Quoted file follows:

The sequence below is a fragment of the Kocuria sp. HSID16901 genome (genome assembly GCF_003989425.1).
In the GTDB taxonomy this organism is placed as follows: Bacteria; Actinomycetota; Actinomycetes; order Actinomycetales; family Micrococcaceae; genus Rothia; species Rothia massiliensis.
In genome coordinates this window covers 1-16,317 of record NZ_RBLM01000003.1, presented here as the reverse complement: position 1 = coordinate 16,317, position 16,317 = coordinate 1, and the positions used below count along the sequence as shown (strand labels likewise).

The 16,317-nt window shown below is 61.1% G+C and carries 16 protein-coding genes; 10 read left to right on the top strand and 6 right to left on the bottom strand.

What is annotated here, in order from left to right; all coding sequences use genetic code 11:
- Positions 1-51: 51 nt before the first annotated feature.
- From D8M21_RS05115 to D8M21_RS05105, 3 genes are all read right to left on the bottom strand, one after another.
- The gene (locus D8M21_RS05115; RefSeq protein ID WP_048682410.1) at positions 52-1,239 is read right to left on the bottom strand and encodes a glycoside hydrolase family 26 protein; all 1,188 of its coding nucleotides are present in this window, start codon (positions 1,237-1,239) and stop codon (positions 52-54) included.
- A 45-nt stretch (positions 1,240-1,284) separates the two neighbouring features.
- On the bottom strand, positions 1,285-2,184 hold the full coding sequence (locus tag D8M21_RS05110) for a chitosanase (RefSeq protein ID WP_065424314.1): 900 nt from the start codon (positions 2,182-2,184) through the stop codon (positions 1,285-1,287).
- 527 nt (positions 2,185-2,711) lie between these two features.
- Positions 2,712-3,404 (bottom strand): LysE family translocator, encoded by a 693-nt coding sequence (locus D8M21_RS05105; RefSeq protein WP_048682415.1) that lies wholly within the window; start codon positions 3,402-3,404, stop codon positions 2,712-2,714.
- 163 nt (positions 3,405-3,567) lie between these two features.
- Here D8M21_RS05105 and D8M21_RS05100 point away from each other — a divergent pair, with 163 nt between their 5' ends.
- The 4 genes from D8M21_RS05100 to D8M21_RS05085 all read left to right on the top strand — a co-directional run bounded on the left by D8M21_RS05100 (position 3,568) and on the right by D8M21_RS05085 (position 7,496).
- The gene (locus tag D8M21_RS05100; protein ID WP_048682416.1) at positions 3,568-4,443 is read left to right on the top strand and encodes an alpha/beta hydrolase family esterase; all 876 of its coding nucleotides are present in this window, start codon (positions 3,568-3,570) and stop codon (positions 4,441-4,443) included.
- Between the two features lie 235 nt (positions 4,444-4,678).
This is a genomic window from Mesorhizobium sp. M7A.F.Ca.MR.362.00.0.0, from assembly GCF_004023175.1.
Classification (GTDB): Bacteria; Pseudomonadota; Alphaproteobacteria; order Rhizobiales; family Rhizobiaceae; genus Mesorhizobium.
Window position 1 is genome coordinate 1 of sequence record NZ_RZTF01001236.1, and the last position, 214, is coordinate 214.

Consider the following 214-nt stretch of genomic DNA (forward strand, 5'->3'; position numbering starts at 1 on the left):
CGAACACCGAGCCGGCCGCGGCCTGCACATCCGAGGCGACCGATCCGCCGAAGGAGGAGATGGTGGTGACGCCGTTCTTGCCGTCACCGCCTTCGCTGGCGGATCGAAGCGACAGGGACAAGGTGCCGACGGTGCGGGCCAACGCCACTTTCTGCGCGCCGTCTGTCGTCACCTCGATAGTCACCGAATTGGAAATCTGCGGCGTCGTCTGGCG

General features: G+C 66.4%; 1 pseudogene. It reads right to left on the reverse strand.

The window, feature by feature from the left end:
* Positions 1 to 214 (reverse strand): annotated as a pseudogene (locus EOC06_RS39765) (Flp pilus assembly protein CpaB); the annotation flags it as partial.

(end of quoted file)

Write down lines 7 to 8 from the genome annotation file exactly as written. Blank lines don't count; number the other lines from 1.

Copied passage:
- From D8M21_RS05115 to D8M21_RS05105, 3 genes are all read right to left on the bottom strand, one after another.
- The gene (locus D8M21_RS05115; RefSeq protein ID WP_048682410.1) at positions 52-1,239 is read right to left on the bottom strand and encodes a glycoside hydrolase family 26 protein; all 1,188 of its coding nucleotides are present in this window, start codon (positions 1,237-1,239) and stop codon (positions 52-54) included.